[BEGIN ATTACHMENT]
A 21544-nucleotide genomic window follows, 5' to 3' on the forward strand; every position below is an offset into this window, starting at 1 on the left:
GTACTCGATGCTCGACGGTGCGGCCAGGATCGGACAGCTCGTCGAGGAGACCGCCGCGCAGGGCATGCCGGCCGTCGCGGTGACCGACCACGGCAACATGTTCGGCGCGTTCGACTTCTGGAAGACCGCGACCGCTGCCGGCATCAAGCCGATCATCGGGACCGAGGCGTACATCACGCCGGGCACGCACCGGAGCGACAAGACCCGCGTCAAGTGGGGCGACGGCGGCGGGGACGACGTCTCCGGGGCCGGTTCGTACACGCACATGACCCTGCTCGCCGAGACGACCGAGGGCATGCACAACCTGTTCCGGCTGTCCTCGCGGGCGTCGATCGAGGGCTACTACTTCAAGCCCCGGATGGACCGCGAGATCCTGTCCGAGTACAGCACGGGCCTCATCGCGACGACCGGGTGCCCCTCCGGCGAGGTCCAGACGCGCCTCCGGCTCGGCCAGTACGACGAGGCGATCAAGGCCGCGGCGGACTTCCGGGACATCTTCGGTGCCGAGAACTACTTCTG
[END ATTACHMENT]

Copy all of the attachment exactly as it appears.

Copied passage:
A 21544-nucleotide genomic window follows, 5' to 3' on the forward strand; every position below is an offset into this window, starting at 1 on the left:
GTACTCGATGCTCGACGGTGCGGCCAGGATCGGACAGCTCGTCGAGGAGACCGCCGCGCAGGGCATGCCGGCCGTCGCGGTGACCGACCACGGCAACATGTTCGGCGCGTTCGACTTCTGGAAGACCGCGACCGCTGCCGGCATCAAGCCGATCATCGGGACCGAGGCGTACATCACGCCGGGCACGCACCGGAGCGACAAGACCCGCGTCAAGTGGGGCGACGGCGGCGGGGACGACGTCTCCGGGGCCGGTTCGTACACGCACATGACCCTGCTCGCCGAGACGACCGAGGGCATGCACAACCTGTTCCGGCTGTCCTCGCGGGCGTCGATCGAGGGCTACTACTTCAAGCCCCGGATGGACCGCGAGATCCTGTCCGAGTACAGCACGGGCCTCATCGCGACGACCGGGTGCCCCTCCGGCGAGGTCCAGACGCGCCTCCGGCTCGGCCAGTACGACGAGGCGATCAAGGCCGCGGCGGACTTCCGGGACATCTTCGGTGCCGAGAACTACTTCTG